Browser Info Format File Formats - Browser Info.txt
Note: This appendix will be available through version 4.0. It will be eliminated in version 5.0.

The Browser Info.txt file is a list of information about various web browsers (e.g. Netscape, Microsoft Information Explorer) informing WebDNA of the HTML capabilities of each browser. WebDNA can hide HTML from browsers that do not understand certain tags: for example, Netscape 1.0 cannot understand <TABLE>, but Netscape 1.1 can. This helps you design a single web page automatically tailored for each browser visiting that page.

Browser Name <tab> HTML Level <tab> SSL-Aware?

Mozilla/1.0  1  T
Mozilla/1.1  1  T
Mozilla/1.2  2  F
Mozilla/1.   2  T
Mozilla/2.   2  T
Mozilla/3.   3  T

The list above says that:

  • Netscape 1.0x (Mozilla/1.0) will see text inside WebDNA's [HTML1][/HTML1] tags, and that it is SSL-aware.
  • The same is true for Netscape 1.1x (Mozilla/1.1).
  • Microsoft's Information Explorer identifies itself as Mozilla/1.2, but MSIE does not understand SSL, so we have marked it as "F" (false) in the list above. This means WebDNA will not show any text inside [secureBrowser][/secureBrowser] to MSIE browsers.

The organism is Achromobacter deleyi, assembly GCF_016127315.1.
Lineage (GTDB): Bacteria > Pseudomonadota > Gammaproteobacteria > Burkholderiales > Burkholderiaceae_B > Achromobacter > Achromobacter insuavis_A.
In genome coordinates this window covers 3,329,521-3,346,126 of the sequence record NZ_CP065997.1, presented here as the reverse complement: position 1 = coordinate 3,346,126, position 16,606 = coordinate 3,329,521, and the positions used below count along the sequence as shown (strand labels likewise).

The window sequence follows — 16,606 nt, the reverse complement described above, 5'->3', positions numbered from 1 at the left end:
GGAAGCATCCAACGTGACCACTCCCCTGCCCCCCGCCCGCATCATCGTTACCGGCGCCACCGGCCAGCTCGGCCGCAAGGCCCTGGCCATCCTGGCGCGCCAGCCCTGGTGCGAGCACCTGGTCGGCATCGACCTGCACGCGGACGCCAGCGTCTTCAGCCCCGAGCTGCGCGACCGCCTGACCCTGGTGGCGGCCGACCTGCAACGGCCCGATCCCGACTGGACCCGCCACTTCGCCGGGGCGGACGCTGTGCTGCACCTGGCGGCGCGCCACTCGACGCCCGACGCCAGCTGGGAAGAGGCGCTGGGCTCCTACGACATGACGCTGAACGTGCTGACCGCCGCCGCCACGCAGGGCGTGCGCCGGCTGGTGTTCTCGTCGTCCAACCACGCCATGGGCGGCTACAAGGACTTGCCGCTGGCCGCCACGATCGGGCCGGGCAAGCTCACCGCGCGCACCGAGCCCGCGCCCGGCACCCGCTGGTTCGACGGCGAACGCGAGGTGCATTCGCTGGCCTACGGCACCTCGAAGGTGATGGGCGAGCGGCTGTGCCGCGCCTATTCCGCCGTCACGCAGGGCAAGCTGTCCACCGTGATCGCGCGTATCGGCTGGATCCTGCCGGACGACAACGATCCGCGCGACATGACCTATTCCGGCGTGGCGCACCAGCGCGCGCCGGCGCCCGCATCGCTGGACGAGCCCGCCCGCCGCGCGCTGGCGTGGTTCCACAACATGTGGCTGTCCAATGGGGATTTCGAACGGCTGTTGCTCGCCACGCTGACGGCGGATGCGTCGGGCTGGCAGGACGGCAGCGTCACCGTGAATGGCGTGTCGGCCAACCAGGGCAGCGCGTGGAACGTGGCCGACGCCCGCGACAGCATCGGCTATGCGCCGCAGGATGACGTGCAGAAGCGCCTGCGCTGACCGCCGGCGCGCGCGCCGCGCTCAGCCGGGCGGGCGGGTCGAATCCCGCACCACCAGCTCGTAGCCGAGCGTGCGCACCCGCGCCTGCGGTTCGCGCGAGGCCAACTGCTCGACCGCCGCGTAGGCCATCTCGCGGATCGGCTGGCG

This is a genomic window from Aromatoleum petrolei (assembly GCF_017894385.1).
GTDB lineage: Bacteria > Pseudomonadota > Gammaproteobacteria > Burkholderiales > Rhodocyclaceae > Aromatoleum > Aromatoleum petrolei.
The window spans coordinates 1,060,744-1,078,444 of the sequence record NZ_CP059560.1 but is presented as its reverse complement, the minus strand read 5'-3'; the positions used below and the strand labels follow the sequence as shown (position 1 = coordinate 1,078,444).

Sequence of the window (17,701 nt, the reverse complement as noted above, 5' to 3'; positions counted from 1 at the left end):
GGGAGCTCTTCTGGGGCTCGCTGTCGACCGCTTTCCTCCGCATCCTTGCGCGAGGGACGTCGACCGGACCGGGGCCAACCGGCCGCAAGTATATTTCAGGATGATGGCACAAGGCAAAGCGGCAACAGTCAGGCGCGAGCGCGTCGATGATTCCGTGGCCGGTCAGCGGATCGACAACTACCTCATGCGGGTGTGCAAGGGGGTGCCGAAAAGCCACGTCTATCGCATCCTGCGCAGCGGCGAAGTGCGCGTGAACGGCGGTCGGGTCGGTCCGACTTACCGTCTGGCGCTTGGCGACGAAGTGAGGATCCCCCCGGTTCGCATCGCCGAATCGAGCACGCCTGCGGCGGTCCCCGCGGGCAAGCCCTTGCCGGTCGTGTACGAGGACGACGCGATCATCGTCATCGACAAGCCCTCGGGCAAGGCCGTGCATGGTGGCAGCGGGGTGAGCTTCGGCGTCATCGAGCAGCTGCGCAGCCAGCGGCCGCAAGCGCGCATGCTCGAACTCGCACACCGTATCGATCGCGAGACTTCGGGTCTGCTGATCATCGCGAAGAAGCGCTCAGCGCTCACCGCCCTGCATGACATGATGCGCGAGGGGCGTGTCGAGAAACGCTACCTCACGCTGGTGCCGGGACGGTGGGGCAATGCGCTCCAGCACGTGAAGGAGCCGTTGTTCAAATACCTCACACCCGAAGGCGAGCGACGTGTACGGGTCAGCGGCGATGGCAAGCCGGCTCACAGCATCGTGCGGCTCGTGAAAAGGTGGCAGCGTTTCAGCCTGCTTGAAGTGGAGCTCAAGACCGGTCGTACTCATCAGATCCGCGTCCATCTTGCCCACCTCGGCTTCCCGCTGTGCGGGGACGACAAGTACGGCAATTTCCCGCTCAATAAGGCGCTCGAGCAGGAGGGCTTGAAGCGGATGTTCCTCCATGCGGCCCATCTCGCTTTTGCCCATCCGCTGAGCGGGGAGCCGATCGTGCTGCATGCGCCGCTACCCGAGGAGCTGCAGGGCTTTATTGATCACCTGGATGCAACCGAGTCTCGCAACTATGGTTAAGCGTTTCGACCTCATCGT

• Netscape 1.3 and above are marked as [HTML2], with SSL true
  • Netscape 2.x and above are marked as [HTML2], with SSL true
  • Netscape 3.x and above are marked as [HTML3], with SSL true

Any browser not listed will be assumed to be [HTML1] and non-SSL.

As new browsers reach the market, you can modify this file so WebDNA can display correct HTML for each one.

One thing to remember is that [HTML1], [HTML2], [HTML3] are arbitrary classifications not corresponding to's definitions of HTML levels. They are just 3 different classifications you can make however you wish. If you do not include special HTML code for Netscape 3.x, then Browser Info.txt would work better if the last line of the file was 'Mozilla/3. 2 T.' If you want to set up a site to display information as a table to table-capable browsers and use a non-table way to display the information to non table-capable browsers, then there is no need to use [HTML3] at all. You would only use table [HTML2] and non-table [HTML1] ways to display information. Even if you used frames, only 2 different sets of [HTML] need to be used because the frame information is put inside of a HTML comment.

User Contributed Notes

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